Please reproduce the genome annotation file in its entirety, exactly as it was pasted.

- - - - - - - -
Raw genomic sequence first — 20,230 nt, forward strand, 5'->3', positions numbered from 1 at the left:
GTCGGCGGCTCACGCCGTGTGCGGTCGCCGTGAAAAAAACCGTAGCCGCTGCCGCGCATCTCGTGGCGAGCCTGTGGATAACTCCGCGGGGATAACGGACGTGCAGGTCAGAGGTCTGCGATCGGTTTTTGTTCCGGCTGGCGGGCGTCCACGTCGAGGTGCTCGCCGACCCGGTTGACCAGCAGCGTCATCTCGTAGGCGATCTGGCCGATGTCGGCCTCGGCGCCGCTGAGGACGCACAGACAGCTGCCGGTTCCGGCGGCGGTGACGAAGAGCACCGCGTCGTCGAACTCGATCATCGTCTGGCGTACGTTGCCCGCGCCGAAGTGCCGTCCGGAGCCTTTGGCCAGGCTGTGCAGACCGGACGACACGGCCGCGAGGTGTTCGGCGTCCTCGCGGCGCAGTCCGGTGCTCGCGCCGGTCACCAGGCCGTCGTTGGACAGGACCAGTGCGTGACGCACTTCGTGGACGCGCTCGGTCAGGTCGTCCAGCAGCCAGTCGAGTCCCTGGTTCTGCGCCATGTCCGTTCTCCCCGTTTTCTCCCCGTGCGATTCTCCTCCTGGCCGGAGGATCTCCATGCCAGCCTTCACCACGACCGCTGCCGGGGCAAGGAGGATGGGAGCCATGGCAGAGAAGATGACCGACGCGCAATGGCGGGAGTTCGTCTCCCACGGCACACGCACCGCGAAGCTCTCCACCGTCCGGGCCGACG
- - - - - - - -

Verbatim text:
Raw genomic sequence first — 20,230 nt, forward strand, 5'->3', positions numbered from 1 at the left:
GTCGGCGGCTCACGCCGTGTGCGGTCGCCGTGAAAAAAACCGTAGCCGCTGCCGCGCATCTCGTGGCGAGCCTGTGGATAACTCCGCGGGGATAACGGACGTGCAGGTCAGAGGTCTGCGATCGGTTTTTGTTCCGGCTGGCGGGCGTCCACGTCGAGGTGCTCGCCGACCCGGTTGACCAGCAGCGTCATCTCGTAGGCGATCTGGCCGATGTCGGCCTCGGCGCCGCTGAGGACGCACAGACAGCTGCCGGTTCCGGCGGCGGTGACGAAGAGCACCGCGTCGTCGAACTCGATCATCGTCTGGCGTACGTTGCCCGCGCCGAAGTGCCGTCCGGAGCCTTTGGCCAGGCTGTGCAGACCGGACGACACGGCCGCGAGGTGTTCGGCGTCCTCGCGGCGCAGTCCGGTGCTCGCGCCGGTCACCAGGCCGTCGTTGGACAGGACCAGTGCGTGACGCACTTCGTGGACGCGCTCGGTCAGGTCGTCCAGCAGCCAGTCGAGTCCCTGGTTCTGCGCCATGTCCGTTCTCCCCGTTTTCTCCCCGTGCGATTCTCCTCCTGGCCGGAGGATCTCCATGCCAGCCTTCACCACGACCGCTGCCGGGGCAAGGAGGATGGGAGCCATGGCAGAGAAGATGACCGACGCGCAATGGCGGGAGTTCGTCTCCCACGGCACACGCACCGCGAAGCTCTCCACCGTCCGGGCCGACG